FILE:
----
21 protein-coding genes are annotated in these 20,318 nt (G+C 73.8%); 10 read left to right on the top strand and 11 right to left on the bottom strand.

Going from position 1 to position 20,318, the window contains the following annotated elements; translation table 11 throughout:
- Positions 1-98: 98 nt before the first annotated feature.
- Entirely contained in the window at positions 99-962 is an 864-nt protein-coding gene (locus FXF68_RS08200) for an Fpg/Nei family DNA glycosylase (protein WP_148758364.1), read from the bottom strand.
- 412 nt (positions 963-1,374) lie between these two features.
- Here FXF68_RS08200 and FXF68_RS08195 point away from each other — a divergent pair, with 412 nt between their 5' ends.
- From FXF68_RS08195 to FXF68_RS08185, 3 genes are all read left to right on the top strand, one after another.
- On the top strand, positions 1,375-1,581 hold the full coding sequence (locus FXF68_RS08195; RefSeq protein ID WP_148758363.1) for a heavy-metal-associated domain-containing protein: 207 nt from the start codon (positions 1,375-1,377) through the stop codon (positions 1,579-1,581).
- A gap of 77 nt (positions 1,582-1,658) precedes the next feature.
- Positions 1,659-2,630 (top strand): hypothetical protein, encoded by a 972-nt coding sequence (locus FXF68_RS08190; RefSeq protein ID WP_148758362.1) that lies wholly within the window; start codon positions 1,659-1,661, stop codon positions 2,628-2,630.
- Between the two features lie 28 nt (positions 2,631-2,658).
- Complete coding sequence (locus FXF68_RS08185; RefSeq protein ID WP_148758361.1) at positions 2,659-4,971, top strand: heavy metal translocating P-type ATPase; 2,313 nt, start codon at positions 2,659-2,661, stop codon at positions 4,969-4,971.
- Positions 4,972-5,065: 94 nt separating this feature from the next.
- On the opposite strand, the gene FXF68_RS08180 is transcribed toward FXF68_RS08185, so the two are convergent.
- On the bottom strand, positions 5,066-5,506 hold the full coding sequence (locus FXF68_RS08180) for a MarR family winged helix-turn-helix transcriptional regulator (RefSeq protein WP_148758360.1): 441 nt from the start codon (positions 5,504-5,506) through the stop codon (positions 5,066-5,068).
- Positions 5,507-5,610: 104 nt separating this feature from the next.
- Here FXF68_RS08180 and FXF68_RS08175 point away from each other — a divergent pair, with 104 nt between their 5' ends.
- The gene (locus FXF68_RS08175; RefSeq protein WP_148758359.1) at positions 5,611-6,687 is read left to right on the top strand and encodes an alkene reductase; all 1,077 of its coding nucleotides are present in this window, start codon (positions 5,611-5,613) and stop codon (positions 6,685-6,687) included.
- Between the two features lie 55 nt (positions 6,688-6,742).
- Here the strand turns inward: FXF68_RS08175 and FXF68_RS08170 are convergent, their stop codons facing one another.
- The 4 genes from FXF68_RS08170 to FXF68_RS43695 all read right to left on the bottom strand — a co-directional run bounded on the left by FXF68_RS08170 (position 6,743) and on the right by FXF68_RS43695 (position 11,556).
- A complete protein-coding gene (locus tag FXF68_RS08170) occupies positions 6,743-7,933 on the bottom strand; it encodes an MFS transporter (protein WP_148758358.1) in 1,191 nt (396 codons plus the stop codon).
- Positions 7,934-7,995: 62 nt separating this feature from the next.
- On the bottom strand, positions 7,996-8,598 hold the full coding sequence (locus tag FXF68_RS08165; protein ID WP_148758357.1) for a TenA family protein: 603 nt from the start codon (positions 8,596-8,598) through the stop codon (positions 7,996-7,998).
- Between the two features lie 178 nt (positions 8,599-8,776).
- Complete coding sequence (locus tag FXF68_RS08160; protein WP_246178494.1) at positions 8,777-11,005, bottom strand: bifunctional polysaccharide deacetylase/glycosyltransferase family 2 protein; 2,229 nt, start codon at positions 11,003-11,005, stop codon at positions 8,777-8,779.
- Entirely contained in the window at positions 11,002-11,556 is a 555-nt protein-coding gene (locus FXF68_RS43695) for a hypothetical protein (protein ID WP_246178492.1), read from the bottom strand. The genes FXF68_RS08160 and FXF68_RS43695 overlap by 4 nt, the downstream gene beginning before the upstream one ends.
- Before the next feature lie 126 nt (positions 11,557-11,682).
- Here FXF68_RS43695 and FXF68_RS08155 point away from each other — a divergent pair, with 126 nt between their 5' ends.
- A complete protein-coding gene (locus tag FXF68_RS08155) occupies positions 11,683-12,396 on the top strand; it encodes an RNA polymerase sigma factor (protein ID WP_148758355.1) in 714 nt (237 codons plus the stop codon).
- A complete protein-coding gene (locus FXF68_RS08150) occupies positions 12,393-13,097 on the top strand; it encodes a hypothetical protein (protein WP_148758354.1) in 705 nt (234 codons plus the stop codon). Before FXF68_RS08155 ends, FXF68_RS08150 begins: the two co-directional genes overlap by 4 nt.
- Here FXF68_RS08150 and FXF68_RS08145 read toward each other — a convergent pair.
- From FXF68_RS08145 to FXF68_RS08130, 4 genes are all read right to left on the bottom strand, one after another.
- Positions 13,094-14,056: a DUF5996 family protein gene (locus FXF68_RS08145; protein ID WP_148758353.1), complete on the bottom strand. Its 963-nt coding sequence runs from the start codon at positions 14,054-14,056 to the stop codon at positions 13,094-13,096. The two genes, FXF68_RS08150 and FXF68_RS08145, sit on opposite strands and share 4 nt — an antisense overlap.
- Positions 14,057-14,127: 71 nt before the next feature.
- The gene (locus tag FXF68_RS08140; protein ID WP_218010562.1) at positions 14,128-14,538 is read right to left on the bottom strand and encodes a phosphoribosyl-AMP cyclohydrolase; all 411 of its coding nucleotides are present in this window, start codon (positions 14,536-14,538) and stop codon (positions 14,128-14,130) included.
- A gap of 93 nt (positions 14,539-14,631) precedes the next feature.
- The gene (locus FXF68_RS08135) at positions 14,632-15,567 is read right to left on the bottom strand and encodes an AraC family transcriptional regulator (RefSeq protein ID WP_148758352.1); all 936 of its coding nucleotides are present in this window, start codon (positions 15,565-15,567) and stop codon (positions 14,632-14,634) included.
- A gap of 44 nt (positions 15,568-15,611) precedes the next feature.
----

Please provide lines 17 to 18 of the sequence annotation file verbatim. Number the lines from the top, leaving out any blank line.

- Here FXF68_RS08180 and FXF68_RS08175 point away from each other — a divergent pair, with 104 nt between their 5' ends.
- The gene (locus FXF68_RS08175; RefSeq protein WP_148758359.1) at positions 5,611-6,687 is read left to right on the top strand and encodes an alkene reductase; all 1,077 of its coding nucleotides are present in this window, start codon (positions 5,611-5,613) and stop codon (positions 6,685-6,687) included.